Agent-based computational economics:

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Agent-Based Computational Economics: Studying the Effect of Different Levels of Rationality on Inflation and Unemployment
Ahmed Okasha and Colin Johnson
knowledge, utilities and so on. Finally, economic theory assumes that agents are anonymous, that is, there is an auctioneer, union or invisible hand (Adam Smith) that determines the market price and then all agents, consumers and producers, mustfollow that price. Economic theory depends on these assumptions in order to study inflation. An Agent-based Computational Economics models (ACE) assume that agents are heterogeneous, boundedly rational [1], [16], [18] and interact with each other. Each agent interacts and communicates with other agents in its neighbourhood. Also, agents follow simple rules in their interactions and communications.Therefore, ACE is a bottom-up study of economic phenomena, starting from the individual level. Macro-properties or macro-level regularities emerge from these interactions. Economic theory ignores the communication and direct interaction among agents. ACE modelling provides the modellers with facilities to model social behaviours which is not an easy task when economic theories are used.Furthermore, ACE modelling gives modellers the ability to engage and model social communication skills. This paper studies demand-pull and cost-push inflation by using the ACE modelling technique. The paper investigates the effect of different levels of rationality on the inflation and unemployment rate. Moreover, the model relaxes the homogeneity and anonymity assumptions, which are the key assumptions ineconomic theory when studying inflation. This paper is organized as follows: Section 2 describes the characteristics and benefits of an agent-based computational economics model and explains assumptions underlying this approach. Section 3 describes in brief inflation and the main causes of it. Moreover, it explains demand-pull and cost-push inflation. In Section 4, bounded rationality is investigated.The ACE model is described in Section 5 while results of the simulations are explained in Section 6. II. AGENT-BASED C OMPUTATIONAL E CONOMICS M ODEL (ACE) ACE refers to a set of computational methods which simulate how autonomous agents, interact, communicate, learn, evolve, and make complex decisions. Agents interact locally with each other and with their environment; these local interactionsgive rise to global regularities [7], [18]. The challenge is to explain how these global regularities arise from local interactions of autonomous agents, and to determine the rules that exhibit certain behaviour of the problem under consideration.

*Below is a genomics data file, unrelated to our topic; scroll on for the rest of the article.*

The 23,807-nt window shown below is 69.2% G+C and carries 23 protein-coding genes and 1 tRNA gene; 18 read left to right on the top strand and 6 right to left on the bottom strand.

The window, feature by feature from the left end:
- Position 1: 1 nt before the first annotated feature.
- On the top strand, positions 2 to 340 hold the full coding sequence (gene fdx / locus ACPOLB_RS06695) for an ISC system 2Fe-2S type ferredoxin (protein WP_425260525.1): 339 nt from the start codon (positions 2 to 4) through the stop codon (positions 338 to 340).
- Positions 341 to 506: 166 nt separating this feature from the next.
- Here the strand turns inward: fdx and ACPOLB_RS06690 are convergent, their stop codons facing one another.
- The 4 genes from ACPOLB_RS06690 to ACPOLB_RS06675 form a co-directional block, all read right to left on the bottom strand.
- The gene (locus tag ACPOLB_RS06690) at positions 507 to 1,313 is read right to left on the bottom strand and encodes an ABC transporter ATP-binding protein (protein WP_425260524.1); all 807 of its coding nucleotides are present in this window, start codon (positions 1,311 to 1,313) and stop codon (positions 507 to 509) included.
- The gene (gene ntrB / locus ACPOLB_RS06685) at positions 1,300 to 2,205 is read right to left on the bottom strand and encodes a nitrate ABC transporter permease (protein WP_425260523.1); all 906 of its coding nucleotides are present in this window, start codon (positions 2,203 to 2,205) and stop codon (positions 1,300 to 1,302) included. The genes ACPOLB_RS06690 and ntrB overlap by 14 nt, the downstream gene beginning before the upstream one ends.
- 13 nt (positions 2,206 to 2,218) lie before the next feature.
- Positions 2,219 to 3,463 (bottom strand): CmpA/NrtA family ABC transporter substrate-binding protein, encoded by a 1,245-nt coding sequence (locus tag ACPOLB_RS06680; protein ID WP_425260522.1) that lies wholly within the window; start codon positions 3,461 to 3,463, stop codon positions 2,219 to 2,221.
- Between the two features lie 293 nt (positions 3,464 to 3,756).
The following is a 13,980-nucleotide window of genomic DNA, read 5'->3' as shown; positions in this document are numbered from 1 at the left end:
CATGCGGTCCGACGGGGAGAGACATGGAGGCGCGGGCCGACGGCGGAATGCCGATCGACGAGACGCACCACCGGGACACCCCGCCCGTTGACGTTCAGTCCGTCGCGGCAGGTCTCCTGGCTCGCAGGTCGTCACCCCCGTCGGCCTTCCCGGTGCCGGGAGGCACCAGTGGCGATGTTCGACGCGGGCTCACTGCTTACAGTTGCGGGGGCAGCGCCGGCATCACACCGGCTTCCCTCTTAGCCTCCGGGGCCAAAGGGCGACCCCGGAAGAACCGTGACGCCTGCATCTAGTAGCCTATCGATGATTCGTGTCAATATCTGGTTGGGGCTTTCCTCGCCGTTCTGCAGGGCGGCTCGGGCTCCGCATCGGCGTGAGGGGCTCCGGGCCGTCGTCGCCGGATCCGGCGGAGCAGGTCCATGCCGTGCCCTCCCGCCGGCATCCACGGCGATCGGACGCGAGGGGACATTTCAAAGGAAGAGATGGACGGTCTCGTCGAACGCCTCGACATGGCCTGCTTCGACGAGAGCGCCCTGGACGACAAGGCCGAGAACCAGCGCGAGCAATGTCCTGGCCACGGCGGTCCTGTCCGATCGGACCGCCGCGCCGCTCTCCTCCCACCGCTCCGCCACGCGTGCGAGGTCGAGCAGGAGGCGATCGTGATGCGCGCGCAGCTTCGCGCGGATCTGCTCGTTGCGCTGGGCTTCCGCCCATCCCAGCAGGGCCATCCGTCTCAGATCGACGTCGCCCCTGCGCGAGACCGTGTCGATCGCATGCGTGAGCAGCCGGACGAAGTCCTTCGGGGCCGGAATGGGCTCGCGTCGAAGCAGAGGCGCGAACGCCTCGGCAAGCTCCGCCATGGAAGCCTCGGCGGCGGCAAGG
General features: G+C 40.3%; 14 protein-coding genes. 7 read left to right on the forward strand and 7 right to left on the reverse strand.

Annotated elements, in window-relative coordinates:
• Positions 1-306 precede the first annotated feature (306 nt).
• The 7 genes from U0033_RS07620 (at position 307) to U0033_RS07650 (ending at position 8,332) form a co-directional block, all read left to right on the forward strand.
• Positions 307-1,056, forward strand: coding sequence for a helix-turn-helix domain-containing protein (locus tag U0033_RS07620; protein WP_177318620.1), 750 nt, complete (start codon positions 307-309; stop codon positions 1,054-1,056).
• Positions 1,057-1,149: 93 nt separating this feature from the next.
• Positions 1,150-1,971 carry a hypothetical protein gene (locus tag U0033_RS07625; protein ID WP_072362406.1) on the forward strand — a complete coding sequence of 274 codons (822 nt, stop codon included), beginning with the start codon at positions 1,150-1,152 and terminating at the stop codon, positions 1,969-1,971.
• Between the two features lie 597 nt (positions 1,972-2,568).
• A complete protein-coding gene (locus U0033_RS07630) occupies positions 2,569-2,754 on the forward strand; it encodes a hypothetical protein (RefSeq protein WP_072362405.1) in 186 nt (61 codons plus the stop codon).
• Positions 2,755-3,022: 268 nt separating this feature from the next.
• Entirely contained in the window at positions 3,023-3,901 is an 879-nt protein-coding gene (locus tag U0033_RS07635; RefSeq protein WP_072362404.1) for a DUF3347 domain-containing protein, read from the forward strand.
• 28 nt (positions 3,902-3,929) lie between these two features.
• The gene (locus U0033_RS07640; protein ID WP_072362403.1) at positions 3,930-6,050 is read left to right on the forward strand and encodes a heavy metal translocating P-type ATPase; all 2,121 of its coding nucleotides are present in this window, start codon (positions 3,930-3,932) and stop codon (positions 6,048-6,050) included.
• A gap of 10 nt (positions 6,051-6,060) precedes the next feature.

Abstract— This paper presents an agent-based computational economics model (ACE) to study demand-pull and cost-push inflation. Moreover, it studies theeffect of different levels of rationality on the equilibrium price and unemployment rate. The model examines three different economies. In the first economy workers choose firms randomly, in the second economy there is loyalty between workers and firms. In the last scenario workers are persistence to find jobs. Simulations show that there is a positive relationship between equilibrium price and levelof rationality while there is a negative relationship with unemployment rate. Moreover, the model is able to reproduce the behaviour of demand-pull inflation and cost-push inflation without homogeneous and perfectly rational agents assumptions.



N the real economic world, the dynamic behaviour and interactions between economic agents (for example, firms, consumers andbanks) are very complicated. Economic agents are heterogeneous (i.e., different), autonomous (that is, they have no central authority that controls them), and behave irrationally. Moreover, the growing use of communication technologies affect the market mechanism itself, increasing the dynamic fluctuations of economic systems. Therefore, economic systems are becoming more complex in terms of their...
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